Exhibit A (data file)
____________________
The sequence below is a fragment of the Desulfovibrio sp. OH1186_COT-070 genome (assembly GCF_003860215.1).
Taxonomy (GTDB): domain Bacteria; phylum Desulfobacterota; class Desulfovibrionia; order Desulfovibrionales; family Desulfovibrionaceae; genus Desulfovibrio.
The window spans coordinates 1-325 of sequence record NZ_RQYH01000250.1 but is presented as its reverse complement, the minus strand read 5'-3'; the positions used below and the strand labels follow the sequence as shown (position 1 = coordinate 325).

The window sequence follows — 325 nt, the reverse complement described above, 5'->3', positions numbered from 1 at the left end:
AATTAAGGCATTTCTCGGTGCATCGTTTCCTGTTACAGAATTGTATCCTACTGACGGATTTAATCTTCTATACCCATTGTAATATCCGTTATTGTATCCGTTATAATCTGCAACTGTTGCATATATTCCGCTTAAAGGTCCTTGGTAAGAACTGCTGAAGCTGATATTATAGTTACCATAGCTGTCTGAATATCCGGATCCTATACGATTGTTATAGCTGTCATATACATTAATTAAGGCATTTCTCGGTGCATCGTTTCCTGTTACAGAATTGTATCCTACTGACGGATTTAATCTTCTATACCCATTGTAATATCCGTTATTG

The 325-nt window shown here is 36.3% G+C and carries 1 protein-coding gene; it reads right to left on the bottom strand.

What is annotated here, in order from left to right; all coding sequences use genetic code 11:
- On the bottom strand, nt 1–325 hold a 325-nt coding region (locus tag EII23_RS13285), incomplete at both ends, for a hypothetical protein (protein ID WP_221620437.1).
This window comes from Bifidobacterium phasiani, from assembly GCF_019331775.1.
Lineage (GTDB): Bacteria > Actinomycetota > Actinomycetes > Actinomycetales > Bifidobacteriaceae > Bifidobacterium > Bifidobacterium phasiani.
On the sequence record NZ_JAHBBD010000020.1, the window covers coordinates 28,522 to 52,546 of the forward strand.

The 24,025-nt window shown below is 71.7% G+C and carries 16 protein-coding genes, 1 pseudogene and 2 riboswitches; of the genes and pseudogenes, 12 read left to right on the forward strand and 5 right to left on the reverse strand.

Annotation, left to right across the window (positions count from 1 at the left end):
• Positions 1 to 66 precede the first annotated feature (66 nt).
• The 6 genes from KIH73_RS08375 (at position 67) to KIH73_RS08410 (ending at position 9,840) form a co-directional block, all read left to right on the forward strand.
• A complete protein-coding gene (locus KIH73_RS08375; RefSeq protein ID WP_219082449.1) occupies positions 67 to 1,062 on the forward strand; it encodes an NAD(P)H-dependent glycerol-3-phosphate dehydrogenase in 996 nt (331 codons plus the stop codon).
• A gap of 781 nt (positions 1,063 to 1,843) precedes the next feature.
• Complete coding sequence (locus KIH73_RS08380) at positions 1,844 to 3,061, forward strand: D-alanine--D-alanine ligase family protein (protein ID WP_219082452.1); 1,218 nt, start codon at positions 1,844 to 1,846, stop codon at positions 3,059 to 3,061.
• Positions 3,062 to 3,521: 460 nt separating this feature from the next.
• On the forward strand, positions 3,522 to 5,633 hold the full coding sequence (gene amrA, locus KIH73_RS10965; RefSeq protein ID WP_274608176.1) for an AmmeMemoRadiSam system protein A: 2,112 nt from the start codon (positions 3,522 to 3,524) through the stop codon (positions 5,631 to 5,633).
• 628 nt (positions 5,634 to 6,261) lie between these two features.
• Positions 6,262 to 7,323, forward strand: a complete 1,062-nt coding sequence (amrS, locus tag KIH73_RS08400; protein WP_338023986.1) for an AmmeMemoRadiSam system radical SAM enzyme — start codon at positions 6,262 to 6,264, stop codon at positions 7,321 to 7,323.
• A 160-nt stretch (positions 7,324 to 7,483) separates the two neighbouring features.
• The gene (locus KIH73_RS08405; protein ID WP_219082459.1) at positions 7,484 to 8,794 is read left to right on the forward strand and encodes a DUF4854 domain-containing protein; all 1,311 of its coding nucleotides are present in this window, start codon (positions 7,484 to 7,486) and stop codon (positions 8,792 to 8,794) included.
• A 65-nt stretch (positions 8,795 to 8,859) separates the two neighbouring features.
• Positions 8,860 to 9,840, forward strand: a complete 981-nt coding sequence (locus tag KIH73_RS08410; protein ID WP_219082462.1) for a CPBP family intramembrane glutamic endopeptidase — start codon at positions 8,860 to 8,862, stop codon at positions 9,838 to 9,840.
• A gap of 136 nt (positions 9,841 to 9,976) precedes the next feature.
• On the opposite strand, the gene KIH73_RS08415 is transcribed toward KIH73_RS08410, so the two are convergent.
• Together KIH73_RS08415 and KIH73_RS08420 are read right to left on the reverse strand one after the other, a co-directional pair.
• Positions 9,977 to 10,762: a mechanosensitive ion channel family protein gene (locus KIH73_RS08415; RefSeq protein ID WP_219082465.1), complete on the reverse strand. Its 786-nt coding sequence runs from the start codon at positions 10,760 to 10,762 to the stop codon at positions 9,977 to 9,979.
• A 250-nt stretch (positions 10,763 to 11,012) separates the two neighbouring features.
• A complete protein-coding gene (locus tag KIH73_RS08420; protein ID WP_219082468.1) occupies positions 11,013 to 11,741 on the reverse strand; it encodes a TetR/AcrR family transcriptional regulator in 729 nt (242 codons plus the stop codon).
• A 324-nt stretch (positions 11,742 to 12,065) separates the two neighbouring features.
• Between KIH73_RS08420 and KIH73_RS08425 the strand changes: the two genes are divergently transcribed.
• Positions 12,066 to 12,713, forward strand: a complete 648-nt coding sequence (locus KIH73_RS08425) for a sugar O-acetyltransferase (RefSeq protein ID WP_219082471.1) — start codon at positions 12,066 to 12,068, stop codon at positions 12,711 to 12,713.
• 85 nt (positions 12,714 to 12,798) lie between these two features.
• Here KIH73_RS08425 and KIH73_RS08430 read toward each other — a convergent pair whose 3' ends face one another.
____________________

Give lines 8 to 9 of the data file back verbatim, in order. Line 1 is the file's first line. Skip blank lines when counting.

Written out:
- On the bottom strand, nt 1–325 hold a 325-nt coding region (locus tag EII23_RS13285), incomplete at both ends, for a hypothetical protein (protein ID WP_221620437.1).
This window comes from Bifidobacterium phasiani, from assembly GCF_019331775.1.